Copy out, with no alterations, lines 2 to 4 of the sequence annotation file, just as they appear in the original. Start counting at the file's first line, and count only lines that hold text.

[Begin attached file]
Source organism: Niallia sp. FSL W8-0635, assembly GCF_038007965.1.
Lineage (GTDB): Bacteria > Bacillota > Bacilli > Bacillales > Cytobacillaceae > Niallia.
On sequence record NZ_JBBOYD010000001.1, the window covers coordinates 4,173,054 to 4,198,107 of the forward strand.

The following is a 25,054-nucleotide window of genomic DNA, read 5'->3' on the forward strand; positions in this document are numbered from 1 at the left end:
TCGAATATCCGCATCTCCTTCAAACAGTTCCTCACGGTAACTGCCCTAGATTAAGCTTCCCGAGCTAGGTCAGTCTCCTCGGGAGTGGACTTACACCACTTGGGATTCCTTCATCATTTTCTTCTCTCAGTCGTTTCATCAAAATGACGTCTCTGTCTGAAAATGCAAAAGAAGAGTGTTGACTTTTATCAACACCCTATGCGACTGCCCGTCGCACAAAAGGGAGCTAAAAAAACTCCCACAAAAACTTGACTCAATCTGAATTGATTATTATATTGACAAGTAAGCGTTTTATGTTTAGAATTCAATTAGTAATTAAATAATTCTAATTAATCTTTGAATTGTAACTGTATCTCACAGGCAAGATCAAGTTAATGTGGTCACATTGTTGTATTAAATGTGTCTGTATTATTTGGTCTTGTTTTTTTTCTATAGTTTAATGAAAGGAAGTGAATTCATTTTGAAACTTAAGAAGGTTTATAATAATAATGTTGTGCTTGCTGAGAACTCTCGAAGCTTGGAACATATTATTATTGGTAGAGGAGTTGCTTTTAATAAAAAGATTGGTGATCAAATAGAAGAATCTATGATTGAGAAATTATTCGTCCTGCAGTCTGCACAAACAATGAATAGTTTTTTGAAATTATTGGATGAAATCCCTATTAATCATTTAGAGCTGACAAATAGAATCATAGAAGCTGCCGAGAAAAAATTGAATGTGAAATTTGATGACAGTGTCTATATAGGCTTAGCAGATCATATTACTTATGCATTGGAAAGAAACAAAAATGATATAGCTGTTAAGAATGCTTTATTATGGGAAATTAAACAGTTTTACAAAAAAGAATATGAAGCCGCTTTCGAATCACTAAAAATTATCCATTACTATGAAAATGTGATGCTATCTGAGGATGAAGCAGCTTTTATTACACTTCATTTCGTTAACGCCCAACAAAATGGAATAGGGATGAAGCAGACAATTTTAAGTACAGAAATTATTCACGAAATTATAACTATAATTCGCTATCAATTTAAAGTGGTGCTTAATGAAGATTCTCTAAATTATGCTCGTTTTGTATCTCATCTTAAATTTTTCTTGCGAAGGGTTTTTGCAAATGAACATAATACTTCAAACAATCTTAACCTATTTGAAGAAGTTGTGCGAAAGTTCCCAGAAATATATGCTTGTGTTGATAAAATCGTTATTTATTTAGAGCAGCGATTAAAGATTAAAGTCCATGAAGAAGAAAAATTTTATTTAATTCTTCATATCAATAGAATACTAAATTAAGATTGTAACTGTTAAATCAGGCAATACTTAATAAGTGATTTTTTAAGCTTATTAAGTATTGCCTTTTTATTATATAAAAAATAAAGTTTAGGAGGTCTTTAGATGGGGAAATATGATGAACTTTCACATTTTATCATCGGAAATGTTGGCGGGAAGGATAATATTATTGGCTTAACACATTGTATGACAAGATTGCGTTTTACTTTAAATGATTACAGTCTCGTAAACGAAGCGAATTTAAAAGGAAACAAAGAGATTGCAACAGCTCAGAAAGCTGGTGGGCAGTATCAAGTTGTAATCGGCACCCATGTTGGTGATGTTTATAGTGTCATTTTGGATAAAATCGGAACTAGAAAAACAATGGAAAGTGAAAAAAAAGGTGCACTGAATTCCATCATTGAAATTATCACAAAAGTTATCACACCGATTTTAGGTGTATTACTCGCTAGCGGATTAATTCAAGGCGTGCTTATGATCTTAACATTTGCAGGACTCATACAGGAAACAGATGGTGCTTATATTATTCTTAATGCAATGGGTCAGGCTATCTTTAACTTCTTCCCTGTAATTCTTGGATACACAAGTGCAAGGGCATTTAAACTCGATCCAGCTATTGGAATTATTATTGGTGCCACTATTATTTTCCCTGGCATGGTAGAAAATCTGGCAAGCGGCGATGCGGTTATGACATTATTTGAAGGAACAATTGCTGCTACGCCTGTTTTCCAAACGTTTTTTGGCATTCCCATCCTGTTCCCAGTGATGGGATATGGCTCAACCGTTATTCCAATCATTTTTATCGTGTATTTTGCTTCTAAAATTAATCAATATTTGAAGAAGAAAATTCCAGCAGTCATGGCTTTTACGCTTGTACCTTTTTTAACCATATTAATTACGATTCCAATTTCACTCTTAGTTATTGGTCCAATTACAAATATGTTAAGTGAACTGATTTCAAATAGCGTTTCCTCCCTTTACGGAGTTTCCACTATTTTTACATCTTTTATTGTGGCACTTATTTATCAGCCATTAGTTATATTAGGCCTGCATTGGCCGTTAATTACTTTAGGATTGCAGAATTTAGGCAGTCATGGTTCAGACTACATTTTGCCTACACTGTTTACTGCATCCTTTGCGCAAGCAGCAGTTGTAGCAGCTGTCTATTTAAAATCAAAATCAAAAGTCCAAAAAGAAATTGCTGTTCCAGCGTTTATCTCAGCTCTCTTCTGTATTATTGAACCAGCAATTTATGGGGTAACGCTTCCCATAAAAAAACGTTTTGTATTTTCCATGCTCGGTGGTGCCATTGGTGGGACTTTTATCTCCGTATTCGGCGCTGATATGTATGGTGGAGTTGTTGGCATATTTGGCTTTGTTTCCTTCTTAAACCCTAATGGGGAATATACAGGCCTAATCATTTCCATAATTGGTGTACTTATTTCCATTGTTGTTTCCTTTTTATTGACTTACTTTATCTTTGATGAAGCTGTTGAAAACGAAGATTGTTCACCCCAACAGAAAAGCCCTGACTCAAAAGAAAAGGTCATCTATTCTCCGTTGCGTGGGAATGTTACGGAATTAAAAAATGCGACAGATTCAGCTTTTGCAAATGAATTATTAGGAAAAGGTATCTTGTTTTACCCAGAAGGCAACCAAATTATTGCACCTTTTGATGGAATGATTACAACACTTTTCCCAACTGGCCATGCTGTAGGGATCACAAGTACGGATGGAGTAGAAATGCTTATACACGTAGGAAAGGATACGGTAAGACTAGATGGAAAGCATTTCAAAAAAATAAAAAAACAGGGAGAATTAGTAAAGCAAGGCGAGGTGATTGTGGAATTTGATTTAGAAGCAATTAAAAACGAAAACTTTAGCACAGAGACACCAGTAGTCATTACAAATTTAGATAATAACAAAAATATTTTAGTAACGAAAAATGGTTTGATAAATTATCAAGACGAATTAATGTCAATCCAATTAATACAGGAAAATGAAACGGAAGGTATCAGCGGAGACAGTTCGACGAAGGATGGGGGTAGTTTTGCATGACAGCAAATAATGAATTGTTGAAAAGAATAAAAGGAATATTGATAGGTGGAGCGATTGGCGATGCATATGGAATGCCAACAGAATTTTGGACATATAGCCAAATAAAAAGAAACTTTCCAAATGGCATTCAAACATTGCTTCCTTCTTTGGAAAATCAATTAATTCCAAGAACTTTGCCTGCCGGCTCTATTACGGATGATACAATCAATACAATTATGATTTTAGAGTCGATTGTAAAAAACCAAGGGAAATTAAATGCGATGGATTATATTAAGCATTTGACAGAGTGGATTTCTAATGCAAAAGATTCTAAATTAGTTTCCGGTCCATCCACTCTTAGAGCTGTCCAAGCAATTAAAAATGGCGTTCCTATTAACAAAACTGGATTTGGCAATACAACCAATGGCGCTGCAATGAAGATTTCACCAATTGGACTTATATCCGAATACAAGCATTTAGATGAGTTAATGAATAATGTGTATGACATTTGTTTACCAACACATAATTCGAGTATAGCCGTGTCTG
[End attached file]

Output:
Lineage (GTDB): Bacteria > Bacillota > Bacilli > Bacillales > Cytobacillaceae > Niallia.
On sequence record NZ_JBBOYD010000001.1, the window covers coordinates 4,173,054 to 4,198,107 of the forward strand.

The following is a 25,054-nucleotide window of genomic DNA, read 5'->3' on the forward strand; positions in this document are numbered from 1 at the left end: